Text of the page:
Last year, newcomers Yggdrazil Group Co., Ltd. released their first game ever – Home Sweet Home, a first-person horror title based on the mythology and folklore of the developer’s home country, Thailand. Initially, the title was released on PC, but on October 16, 2018, it was ported to XBox One and PlayStation 4, with optional VR on ps4 – which is what I played it on.
So here’s the setup. The main character, Tim, wakes up in a strange bedroom one night and finds that he’s in a run-down office building he’s never seen before. He’s stalked by a young undead woman armed with a box cutter as he finds his way back to his apartment, only to discover that his lovely wife Jane has gone missing. Through a series of terrifying ordeals with multiple evil creatures, Tim must sneak, hide, run and solve puzzles to find his wife and unravel this mystery. Along the way, he’ll learn subtle back stories about the monsters that roam the levels as he comes across newspaper clippings, pieces of photographs, eerie radio broadcasts and more that are scattered throughout the game.
How is it? In a word, frightening. If you can’t tell by this article’s clunky wording, I’ve just finished my playthrough and I’m still shaken up. Yggdrazil has put together a horror game that seldom relies on jump scares and false alarms to get the player’s blood pumping. Gamers will feel hunted, alone, cautious, inches from death as they traverse the worryingly quiet areas and run to hide behind low furniture as they’re preyed upon by ashen humanoids and enormous angry demons. I’ll never hear the click of a box cutter the same way again; I can tell you that much.
Let’s talk universe. Last week I mentioned in my review for Call of Cthulhu that if you didn’t know the source material of the game, that wasn’t my problem. This week I’m going to hold myself to that standard and admit that I know nothing about Thai mythology and folklore. I imagine that players in Bangkok would be pretty excited to see the red string that tied Tim’s and Jane’s rear patio door shut (and reappeared throughout the game) or the first time a preta made its entrance, and that may be lost a bit on Western gamers. However, I want to raise two points in its favor. First, knowing that Home Sweet Home is based on Thai folklore at all helped me appreciate the game and culture more, and take the lesser-explained parts of the game with that grain of salt. Second, players in the States or in next year’s UK release should be able to deduce what some of the monsters are, since information on them is sprinkled throughout the game in both traditional (historical details about the kind of monster) and in-game (fictional accounts of characters who have died and become said monster) contexts.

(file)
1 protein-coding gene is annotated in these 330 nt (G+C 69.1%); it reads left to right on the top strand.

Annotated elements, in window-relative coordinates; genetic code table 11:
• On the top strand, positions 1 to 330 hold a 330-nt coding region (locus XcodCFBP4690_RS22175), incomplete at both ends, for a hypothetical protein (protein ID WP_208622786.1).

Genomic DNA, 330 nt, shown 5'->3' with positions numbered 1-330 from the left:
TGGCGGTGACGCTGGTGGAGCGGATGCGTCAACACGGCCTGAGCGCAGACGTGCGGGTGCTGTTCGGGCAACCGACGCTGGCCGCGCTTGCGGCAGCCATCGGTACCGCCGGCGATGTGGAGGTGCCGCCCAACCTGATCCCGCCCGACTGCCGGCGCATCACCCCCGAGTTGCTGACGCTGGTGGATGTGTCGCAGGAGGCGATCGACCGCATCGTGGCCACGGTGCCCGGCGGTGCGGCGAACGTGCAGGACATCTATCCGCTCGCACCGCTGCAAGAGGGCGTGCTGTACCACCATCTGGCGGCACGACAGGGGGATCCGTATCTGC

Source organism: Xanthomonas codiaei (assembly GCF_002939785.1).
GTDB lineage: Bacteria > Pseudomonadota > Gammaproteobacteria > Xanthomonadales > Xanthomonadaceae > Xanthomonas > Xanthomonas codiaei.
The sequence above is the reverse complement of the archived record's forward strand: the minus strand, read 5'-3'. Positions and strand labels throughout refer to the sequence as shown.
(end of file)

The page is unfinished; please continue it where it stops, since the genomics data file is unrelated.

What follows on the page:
Aesthetically, the game is also a treat. At times it looks like Resident Evil 7 or Outlast but with the wooden houses and religious idols of other traditional Asian horror titles like the Siren series or Fatal Frame. It even reminded me at times of Silent Hill 4: The Room. Tim’s portal to the levels seems to be a half-sized storage door underneath his staircase. It regularly leads to (and from) different places, and whenever Tim returns to his apartment, his once-charming living space is a bit more Hellish. Home Sweet Home is a non-combat game, so players can expect to hide instead of fight, but the rich environments and occasional puzzles help squash any fears of monotony. Occasionally, successfully hiding from baddies seemed a bit random, which wasn’t my favorite thing but also not a deal-breaker. Also, thanks to the VR, there are several immersive experiences like physically moving your head just inches to one side in order to peer around a corner, or hiding under a wooden table and looking up through the gaps between its slats to spy on an overhead giant and hope he won’t pick up the table and see you underneath it. Spoiler alert – one time he did, and it was a blast. It goes without saying that the sound is great too, from the ominous sounds of a stalking monster to the frequent nearby opening or slamming of doors by unseen forces. Children giggle, Jane screams off-screen, the music peels away at the player’s sense of ease and occasional periods of silence add to the tension.
Some reviewers are saying the game is short. I’m not a fan of going by other players’ game times because of speedrunners and people who don’t care about the story. You can speedrun Fallout 3 in about two hours but I don’t know anyone who played it for less than 50. The Order: 1886 was criticized for being a five-hour game but I played it for 10 or 12 easily. I think my playthrough of Home Sweet Home took me about seven hours, which isn’t bad for $30, but I suppose it could be longer. I’ve heard that Yggdrazil is planning a series of games with Home Sweet Home as the first entry. I don’t know if I’d have preferred double the game for double the price or if it’s better broken up like this, but that’s a decision for each player to make.
I’m grateful for having played Home Sweet Home and being granted this peek inside Thai folklore and culture. The game plays well, it looks and sounds and feels great, it’s creepy and it will scare gamers a fair amount. It doesn’t reinvent the wheel, sometimes the monster encounters seemed less about stealth than luck and some may find it short, but, to put it bluntly, it’s just a cool game – especially for a first effort. Kudos to Yggdrazil Group Co., Ltd. for turning this one out; sign me up for the sequel. I’m calling Home Sweet Home an 8 out of 10.
Disclaimer: AIR Entertainment was given a free copy of Home Sweet Home for review.